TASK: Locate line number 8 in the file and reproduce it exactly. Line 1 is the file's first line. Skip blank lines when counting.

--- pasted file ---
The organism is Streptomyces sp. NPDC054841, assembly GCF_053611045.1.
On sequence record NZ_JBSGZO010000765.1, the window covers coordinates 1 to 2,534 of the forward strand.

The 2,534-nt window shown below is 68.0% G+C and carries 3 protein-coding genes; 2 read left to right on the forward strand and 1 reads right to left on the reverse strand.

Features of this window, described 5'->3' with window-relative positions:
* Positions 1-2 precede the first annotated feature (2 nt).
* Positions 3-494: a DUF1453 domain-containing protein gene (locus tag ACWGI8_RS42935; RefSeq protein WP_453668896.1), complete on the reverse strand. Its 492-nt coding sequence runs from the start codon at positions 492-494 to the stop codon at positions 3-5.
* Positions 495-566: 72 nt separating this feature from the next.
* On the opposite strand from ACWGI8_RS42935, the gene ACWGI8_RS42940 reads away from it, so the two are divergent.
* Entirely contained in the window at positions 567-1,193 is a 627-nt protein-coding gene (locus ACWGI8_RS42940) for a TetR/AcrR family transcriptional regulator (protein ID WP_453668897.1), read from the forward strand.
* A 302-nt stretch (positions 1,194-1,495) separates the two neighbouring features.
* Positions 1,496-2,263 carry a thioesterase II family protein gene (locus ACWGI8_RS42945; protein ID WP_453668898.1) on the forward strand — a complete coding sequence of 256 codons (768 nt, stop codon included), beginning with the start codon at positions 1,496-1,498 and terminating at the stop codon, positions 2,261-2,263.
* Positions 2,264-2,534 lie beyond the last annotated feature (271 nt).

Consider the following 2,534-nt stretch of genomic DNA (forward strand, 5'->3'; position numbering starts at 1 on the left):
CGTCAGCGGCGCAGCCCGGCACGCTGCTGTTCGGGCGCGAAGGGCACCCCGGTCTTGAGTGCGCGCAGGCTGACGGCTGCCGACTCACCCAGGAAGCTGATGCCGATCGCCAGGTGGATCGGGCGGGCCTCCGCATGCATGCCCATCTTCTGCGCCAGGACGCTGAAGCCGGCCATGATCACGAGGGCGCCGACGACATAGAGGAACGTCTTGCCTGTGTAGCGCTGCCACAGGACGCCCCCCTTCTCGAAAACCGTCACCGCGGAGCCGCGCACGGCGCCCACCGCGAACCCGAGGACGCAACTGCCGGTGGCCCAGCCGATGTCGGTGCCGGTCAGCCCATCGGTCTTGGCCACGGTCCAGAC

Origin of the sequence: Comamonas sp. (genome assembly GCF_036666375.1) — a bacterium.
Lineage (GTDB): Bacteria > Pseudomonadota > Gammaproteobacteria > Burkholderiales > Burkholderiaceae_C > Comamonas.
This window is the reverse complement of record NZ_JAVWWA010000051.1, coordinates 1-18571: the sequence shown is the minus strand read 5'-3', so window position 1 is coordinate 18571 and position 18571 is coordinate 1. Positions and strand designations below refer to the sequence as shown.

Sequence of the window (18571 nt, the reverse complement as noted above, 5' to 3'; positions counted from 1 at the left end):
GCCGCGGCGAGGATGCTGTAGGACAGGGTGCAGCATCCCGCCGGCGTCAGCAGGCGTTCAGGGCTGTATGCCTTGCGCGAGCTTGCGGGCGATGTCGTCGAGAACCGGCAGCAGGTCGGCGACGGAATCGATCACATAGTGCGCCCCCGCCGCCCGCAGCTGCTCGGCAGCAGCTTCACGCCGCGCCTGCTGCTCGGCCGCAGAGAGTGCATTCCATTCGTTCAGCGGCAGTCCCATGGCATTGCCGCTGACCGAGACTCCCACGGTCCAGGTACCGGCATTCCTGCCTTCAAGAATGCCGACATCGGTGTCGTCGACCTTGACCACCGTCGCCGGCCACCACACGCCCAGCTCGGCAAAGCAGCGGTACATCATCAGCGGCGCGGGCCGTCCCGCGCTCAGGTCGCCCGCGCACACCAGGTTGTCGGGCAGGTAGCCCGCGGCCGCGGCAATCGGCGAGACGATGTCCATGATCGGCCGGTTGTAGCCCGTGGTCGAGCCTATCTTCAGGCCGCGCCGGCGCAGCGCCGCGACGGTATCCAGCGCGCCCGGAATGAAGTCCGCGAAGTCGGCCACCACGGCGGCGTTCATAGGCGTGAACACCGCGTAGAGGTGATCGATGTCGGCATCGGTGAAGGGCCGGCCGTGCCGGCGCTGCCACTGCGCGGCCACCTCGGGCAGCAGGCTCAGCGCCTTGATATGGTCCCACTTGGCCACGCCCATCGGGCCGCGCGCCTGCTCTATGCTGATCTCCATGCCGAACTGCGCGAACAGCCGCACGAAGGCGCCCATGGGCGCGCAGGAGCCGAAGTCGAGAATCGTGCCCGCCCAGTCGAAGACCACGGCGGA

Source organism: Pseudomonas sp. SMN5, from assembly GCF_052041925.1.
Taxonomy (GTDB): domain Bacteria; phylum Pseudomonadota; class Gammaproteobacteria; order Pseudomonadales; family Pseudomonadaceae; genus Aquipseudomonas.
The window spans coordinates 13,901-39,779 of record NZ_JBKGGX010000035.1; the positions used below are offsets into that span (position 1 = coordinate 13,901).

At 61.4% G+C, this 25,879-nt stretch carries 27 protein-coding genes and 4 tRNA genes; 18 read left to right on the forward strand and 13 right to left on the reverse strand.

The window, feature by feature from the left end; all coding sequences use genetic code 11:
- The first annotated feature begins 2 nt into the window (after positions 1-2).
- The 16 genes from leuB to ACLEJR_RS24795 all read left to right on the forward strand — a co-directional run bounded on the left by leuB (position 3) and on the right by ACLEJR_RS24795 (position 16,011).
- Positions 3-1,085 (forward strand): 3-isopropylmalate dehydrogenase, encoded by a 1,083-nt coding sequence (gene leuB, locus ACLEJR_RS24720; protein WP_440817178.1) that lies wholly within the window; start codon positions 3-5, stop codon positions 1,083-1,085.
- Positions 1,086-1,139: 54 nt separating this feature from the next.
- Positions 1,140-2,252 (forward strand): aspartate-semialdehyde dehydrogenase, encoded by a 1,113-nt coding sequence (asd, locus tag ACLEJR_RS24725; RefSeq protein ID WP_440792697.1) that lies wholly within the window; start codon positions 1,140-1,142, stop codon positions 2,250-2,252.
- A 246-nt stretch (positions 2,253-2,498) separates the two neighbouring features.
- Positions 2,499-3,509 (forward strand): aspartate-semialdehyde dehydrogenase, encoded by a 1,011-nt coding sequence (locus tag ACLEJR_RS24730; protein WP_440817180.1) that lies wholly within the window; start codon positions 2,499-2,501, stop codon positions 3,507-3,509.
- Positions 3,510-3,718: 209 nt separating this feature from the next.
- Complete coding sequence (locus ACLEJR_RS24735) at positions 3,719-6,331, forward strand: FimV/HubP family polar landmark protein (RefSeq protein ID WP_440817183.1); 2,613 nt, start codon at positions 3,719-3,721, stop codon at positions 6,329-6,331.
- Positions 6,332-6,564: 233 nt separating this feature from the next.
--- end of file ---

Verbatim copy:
* On the opposite strand from ACWGI8_RS42935, the gene ACWGI8_RS42940 reads away from it, so the two are divergent.